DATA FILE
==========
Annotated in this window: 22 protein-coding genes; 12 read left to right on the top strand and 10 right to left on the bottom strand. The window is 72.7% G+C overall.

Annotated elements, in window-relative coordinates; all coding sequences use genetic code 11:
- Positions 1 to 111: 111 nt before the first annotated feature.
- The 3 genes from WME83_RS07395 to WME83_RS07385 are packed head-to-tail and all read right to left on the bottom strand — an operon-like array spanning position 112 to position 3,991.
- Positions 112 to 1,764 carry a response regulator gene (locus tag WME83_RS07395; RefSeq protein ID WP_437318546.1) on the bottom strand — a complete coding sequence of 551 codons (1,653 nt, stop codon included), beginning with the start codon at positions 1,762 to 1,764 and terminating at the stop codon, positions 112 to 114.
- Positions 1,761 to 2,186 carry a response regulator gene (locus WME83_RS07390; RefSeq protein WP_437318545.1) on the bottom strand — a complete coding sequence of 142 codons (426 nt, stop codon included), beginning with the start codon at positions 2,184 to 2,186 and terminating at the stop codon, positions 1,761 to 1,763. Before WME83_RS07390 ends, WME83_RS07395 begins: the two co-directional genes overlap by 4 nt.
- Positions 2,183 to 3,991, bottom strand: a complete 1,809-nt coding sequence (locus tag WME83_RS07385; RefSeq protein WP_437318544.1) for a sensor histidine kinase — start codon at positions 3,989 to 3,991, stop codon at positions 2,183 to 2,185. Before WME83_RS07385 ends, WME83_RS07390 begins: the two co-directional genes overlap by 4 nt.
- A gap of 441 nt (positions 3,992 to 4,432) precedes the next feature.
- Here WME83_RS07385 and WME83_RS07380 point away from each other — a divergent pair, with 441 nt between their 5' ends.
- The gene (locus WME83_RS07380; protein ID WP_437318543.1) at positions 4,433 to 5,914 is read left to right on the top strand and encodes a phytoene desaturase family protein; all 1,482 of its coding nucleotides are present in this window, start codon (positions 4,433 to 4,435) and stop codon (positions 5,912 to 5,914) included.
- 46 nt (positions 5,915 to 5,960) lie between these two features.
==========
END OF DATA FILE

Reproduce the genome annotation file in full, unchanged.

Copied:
Annotated in this window: 22 protein-coding genes; 12 read left to right on the top strand and 10 right to left on the bottom strand. The window is 72.7% G+C overall.

Annotated elements, in window-relative coordinates; all coding sequences use genetic code 11:
- Positions 1 to 111: 111 nt before the first annotated feature.
- The 3 genes from WME83_RS07395 to WME83_RS07385 are packed head-to-tail and all read right to left on the bottom strand — an operon-like array spanning position 112 to position 3,991.
- Positions 112 to 1,764 carry a response regulator gene (locus tag WME83_RS07395; RefSeq protein ID WP_437318546.1) on the bottom strand — a complete coding sequence of 551 codons (1,653 nt, stop codon included), beginning with the start codon at positions 1,762 to 1,764 and terminating at the stop codon, positions 112 to 114.
- Positions 1,761 to 2,186 carry a response regulator gene (locus WME83_RS07390; RefSeq protein WP_437318545.1) on the bottom strand — a complete coding sequence of 142 codons (426 nt, stop codon included), beginning with the start codon at positions 2,184 to 2,186 and terminating at the stop codon, positions 1,761 to 1,763. Before WME83_RS07390 ends, WME83_RS07395 begins: the two co-directional genes overlap by 4 nt.
- Positions 2,183 to 3,991, bottom strand: a complete 1,809-nt coding sequence (locus tag WME83_RS07385; RefSeq protein WP_437318544.1) for a sensor histidine kinase — start codon at positions 3,989 to 3,991, stop codon at positions 2,183 to 2,185. Before WME83_RS07385 ends, WME83_RS07390 begins: the two co-directional genes overlap by 4 nt.
- A gap of 441 nt (positions 3,992 to 4,432) precedes the next feature.
- Here WME83_RS07385 and WME83_RS07380 point away from each other — a divergent pair, with 441 nt between their 5' ends.
- The gene (locus WME83_RS07380; protein ID WP_437318543.1) at positions 4,433 to 5,914 is read left to right on the top strand and encodes a phytoene desaturase family protein; all 1,482 of its coding nucleotides are present in this window, start codon (positions 4,433 to 4,435) and stop codon (positions 5,912 to 5,914) included.
- 46 nt (positions 5,915 to 5,960) lie between these two features.